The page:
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Create a Data-Informed Workforce Strategy in the midst of Uncertainty

If your plan for the Future of Work or Return to Office is up in the air again, you are not alone. While the world has re-opened, organizations are now facing one of the most challenging planning season in history. Inflation and economic uncertainty have put pressure on industries to rethink their workforce strategy. The headlines are full of layoffs and it appears that a harsh winter in tech has arrived. If you were to speak to a recruiter in tech, they’d tell you it hasn’t become significantly easier to hire for the vacant roles. Why the disconnect? Because there’s still a mismatch between the roles in high demand and/or requiring rare skillsets and the talent who possess such skills.

My key takeaway from LinkedIn Talent Connect 2022 is that there is renewed excitement around skills. We can see the HR technology market has quickly responded to this excitement and there is no shortage of solutions offering to measure, capture, and analyze skills of employees. My other takeaway is that most organizations are stuck in early stages of either debating whether to and how to capture skills data, and few have successfully created a skills-based workforce strategy at scale that translate into quantifiable business impact. In my talk at LinkedIn Talent Connect, I shared how organizations can leverage skills data to predict who the rainmakers will be in their sales function, create recruiting and upskill strategies using such data, and how to get started without a massive HR tech budget.

As the economic uncertainty continues, organizations will have to get creative in solving talent challenges. Another benefit of using skills relates to diversity, equity, inclusion and belonging (DEIB) outcomes. There will be additional attention on DEIB in 2023 with investors continuing to demand transparency and progress. It is no longer about going to as many recruiting events and conferences or partner with specific universities to hire diverse talent, especially as hiring slows in an economic downturn. There is much untapped potential in increasing internal mobility to improve retention of top talent.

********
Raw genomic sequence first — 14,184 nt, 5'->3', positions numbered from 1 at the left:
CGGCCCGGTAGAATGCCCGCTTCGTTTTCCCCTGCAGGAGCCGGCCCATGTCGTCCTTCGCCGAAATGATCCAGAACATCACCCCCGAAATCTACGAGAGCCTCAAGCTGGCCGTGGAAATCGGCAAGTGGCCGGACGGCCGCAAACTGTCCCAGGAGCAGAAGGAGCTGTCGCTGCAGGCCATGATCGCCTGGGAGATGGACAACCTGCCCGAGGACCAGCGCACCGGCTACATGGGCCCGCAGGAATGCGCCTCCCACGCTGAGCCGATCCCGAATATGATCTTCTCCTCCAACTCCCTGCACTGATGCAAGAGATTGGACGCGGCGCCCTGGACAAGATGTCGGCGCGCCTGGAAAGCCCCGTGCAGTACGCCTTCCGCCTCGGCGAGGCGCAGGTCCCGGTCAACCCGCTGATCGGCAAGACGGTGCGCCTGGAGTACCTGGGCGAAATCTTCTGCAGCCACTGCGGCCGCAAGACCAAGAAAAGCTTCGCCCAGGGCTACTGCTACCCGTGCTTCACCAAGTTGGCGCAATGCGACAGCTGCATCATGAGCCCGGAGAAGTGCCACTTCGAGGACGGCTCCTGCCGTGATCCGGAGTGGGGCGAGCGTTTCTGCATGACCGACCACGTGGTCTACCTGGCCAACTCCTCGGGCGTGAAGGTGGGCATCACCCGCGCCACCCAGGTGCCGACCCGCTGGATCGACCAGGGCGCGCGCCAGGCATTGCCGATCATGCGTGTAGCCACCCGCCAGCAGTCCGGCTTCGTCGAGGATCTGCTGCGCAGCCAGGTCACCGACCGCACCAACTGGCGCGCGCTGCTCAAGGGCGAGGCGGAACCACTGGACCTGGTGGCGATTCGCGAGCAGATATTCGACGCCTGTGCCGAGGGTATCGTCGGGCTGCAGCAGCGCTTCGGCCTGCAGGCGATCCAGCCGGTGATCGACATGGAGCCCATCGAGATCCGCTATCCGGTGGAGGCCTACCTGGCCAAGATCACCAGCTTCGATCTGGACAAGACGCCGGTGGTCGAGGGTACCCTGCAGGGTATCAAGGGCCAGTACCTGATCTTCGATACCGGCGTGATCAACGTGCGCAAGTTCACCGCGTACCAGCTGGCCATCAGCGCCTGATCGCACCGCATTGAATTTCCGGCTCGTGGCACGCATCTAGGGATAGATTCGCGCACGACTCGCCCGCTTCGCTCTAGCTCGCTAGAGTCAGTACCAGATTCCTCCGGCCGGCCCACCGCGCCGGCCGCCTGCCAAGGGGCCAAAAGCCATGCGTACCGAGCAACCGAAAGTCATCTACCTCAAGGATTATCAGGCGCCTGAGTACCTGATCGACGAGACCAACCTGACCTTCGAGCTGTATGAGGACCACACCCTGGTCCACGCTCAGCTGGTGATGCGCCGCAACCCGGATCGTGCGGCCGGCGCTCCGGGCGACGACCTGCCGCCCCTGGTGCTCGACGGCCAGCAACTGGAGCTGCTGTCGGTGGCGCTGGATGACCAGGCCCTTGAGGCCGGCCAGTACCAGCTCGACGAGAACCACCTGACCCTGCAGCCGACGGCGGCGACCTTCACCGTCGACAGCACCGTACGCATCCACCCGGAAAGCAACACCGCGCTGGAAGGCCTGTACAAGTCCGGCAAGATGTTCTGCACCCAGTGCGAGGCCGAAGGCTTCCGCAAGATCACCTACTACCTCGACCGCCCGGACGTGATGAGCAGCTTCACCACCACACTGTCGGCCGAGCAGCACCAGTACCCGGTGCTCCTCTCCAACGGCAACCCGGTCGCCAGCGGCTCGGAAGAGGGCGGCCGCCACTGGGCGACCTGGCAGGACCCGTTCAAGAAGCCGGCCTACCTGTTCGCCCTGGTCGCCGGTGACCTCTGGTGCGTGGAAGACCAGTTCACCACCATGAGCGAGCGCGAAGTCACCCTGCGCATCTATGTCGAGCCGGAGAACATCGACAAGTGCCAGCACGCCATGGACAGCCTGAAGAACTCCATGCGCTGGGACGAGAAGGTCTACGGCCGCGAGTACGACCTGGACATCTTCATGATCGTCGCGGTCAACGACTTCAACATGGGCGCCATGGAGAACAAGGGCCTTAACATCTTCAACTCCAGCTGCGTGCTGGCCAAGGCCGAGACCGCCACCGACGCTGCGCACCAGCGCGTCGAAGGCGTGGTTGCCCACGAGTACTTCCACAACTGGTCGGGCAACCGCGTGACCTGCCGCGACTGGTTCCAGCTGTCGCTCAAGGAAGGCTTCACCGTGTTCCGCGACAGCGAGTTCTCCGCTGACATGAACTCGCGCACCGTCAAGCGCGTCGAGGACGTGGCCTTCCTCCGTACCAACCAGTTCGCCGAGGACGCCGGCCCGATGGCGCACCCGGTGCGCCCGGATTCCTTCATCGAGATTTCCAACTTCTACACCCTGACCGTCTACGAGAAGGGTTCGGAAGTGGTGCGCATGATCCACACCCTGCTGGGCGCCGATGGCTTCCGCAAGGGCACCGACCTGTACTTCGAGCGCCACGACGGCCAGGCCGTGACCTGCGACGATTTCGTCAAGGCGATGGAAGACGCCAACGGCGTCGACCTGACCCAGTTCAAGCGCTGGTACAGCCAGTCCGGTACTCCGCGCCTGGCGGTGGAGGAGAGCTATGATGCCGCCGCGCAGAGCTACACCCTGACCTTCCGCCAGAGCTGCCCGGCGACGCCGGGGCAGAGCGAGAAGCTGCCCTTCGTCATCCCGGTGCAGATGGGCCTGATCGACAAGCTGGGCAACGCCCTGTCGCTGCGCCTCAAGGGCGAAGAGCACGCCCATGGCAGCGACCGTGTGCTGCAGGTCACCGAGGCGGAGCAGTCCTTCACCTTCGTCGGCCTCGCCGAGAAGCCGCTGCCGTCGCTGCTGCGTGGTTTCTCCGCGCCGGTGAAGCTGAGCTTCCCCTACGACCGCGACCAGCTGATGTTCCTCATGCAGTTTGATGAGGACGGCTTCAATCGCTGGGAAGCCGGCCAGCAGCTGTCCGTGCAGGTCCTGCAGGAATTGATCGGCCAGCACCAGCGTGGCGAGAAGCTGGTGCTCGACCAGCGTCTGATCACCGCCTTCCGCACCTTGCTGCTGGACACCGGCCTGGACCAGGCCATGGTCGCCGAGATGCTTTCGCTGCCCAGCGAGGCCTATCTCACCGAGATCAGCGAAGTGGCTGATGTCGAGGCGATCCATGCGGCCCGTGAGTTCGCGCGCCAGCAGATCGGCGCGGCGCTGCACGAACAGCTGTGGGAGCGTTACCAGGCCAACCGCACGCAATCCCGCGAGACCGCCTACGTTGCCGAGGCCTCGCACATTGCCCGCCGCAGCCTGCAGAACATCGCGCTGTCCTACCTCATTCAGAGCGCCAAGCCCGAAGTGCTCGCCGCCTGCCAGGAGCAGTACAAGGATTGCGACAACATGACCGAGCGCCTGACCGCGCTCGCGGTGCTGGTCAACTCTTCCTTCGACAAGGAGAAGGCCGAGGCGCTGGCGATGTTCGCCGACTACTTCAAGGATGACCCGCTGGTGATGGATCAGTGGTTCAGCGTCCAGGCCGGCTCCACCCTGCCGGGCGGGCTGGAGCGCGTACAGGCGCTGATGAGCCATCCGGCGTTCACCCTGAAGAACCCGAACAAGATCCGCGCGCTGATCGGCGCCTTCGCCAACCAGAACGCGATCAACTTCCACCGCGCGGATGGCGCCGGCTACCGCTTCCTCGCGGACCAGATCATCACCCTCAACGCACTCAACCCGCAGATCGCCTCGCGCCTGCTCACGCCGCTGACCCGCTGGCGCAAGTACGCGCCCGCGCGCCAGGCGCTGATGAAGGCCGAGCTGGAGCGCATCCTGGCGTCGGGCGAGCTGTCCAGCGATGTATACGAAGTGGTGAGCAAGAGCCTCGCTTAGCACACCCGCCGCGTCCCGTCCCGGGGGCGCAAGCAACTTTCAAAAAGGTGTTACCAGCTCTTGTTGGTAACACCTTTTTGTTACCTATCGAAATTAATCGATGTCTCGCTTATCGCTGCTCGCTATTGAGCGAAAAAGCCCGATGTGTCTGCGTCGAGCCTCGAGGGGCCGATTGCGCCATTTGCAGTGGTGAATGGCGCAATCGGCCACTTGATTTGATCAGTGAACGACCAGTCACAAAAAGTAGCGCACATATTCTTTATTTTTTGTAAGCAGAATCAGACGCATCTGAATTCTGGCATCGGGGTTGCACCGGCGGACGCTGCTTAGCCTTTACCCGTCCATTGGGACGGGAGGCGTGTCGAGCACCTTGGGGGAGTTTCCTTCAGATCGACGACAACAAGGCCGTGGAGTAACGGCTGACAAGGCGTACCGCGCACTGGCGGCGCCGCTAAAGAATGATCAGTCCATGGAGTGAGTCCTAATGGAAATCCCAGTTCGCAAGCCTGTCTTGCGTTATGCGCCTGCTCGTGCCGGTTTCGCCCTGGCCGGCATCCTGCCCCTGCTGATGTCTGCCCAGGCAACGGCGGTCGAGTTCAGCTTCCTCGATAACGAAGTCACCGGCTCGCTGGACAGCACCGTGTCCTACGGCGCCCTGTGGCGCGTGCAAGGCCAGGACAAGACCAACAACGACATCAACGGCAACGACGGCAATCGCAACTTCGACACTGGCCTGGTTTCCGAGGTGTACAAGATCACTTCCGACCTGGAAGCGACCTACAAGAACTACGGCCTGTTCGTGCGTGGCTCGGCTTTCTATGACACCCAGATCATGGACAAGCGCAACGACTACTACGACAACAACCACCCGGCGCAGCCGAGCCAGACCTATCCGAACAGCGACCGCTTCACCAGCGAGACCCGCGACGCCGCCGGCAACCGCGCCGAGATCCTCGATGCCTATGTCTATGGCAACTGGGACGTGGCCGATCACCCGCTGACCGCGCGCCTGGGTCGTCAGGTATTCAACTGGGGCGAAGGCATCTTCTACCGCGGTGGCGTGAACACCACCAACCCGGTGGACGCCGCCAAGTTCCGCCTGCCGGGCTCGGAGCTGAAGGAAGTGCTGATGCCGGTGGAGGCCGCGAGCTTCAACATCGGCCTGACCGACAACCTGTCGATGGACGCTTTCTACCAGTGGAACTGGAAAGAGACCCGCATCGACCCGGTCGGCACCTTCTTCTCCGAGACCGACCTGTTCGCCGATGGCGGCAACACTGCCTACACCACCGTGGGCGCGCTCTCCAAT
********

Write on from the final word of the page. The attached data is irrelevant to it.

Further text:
The latest LinkedIn Talent Trends Report shows that employees who made an internal move have a 75% chance of staying at their company after two years, compared to 56% for employees who haven’t. Given the documented gap in advancement at work, women and people of color are also more likely to quit than their counterparts (CNN summary, McKinsey Report).

How is having data on employee skills helpful with internal mobility as part of your workforce strategy? It plays a critical role because you want to first consider what skills your organization needs in the future to successfully execute the business strategy. You can then proactively create strategies to retain your employees who have such skills and a plan to upskill or reskill others in the organization who have adjacent skills. You can also create new hiring strategies based on the skills analysis. Ask yourself questions such as:

“Are we hiring in locations with abundant talent with the skills?”

“Do we offer competitive compensation packages for these candidates?”

“If we need to go after a new or niche skillset that exists in markets where we don’t operate, should we offer remote as an option?”

“Are we an attractive employer for diverse talent in the markets we are recruiting or are we competing against another company with a stronger employer brand?”

My recent talks and workshops have focused on internal mobility and skills. Ultimately, having skills data may still not be enough to create a roust talent strategy. There are individuals who have the skills but cannot apply to the role. I’ve been thinking a lot about the linkage between skills and tasks and roles. I’ve certainly hired data scientists who had no experience modeling with people data, and it does take time for them to understand the nuances with employee data. I’ve found those who have modeled sensitive data such as patient data are able to get up to speed faster, so having easily translatable experience certainly helps. I’d expect more organizations to invest in ways to assess the proficiency of critical skills and ability to perform required tasks for candidates during the hiring process, especially as many have started to remove the minimum requirement of bachelor’s degrees. I’ll be writing more on this topic and discussing how to best leverage technology solutions. Reach out if you are interested in a discussion in the next few weeks.

What skills are you developing this year as we approach the end of 2022? What skills will you be working on next year?

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